(AOF) – Virgin Galactic climbed 3.7% in pre-opening on Wall Street. The space tourism group posted a net loss of 31 cents per share in the fourth quarter of 2021. This is a lower loss than the Refinitiv consensus forecast (-35 cents). The company founded by British billionaire Richard Branson also stood out thanks to an improvement in its cash flow, which stood at 931 million dollars at the end of December 2021, against 679 million dollars a year earlier.
On the other hand, the turnover is established at 141,000 dollars, whereas the market discounted 331,000 dollars.
“We remain on track and on schedule to complete our improvement program and launch commercial service later this year,” said Michael Colglazier, CEO of Virgin Galactic.
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Air transport: a very gradual recovery
If the resumption of air transport is looming, the International Air Transport Association (IATA) has revised its traffic forecast for 2021 downwards.
In 2021, air traffic is expected to be 43% of its pre-Covid-19 level, according to the latest IATA forecast, which previously forecast 51%. Not all companies will benefit equally from the recovery.
IATA estimates losses for the industry at $47.7 billion this year compared to $126.4 billion in 2020. Total passenger numbers are expected to reach 2.4 billion in 2021, well below the 4.5 billion of 2019.
The health crisis had a very significant impact on the accounts of European airports, which lost 70% of their traffic in 2020. They lost 60% of their income, or 29.2 billion euros. Unlike the airlines, they have benefited very little from state aid. Aid reached 2.17 billion euros, against more than 34 billion for carriers. Given the slow recovery, major European airports will not regain their normal investment capacity before 2032. According to the Association of European Airports (ACI Europe), traffic will not return to its 2019 level before 2024 or 2025. During this recovery period, cost pressure will remain high due to health measures and certain regulatory provisions.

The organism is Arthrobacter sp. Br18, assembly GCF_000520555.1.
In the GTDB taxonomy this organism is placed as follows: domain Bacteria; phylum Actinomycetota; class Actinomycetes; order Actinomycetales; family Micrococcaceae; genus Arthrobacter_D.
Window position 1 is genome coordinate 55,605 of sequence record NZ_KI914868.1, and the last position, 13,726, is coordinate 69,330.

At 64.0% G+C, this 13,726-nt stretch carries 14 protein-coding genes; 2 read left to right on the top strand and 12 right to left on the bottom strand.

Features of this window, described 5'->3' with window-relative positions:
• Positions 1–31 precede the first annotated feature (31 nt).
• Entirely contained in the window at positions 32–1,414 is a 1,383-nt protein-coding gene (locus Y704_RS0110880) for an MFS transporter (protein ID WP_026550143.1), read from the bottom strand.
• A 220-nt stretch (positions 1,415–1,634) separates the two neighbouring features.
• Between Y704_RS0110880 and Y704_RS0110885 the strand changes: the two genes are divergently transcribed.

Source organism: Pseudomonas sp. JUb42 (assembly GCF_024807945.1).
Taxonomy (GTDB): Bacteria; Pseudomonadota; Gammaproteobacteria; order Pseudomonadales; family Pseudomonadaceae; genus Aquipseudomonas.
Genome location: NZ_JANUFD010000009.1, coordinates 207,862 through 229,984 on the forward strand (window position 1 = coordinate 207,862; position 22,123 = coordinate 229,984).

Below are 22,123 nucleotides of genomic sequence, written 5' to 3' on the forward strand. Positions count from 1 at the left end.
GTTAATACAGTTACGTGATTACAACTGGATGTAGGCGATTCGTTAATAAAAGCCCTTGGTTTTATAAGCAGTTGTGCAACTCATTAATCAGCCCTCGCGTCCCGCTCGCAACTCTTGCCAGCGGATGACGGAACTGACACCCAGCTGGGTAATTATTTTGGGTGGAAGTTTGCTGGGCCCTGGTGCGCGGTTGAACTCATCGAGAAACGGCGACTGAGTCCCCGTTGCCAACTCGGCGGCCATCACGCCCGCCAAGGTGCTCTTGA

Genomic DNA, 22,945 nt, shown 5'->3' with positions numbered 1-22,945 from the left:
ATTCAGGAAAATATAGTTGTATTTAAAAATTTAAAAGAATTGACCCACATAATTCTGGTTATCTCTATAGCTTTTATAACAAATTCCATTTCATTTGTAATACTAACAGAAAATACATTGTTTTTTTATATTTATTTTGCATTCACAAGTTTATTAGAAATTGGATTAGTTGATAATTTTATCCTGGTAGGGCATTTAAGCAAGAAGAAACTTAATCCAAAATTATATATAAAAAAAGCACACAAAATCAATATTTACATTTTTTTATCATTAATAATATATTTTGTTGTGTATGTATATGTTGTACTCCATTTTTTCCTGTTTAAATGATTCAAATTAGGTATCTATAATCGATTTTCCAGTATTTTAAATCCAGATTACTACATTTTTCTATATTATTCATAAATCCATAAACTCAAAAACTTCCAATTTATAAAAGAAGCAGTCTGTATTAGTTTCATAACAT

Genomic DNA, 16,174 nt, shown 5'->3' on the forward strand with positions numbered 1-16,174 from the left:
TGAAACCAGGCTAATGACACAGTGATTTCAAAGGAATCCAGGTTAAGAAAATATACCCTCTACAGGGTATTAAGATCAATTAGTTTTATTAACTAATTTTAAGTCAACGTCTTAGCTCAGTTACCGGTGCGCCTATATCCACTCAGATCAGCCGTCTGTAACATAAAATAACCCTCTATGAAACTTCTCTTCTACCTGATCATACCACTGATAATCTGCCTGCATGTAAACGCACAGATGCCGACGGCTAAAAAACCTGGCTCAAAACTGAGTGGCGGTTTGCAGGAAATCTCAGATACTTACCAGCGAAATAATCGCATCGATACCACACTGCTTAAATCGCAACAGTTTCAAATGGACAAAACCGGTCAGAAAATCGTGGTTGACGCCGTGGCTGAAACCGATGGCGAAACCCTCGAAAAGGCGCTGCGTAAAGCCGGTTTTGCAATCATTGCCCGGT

Impact on business travel
Experts believe that low-cost airlines, focused on leisure customers, will benefit the most from the recovery. They are more flexible and less dependent on the reopening of international lines and the return of business customers. The business tourism activity suffered a collapse of its activity but it is above all faced with a complete redefinition of its model with the rise of virtual solutions and their low cost. This structural drop in business travel will have a strong impact on airlines. According to experts, if 25% of tickets on a flight are purchased for business travel, they generate 55% to 75% of airline profits.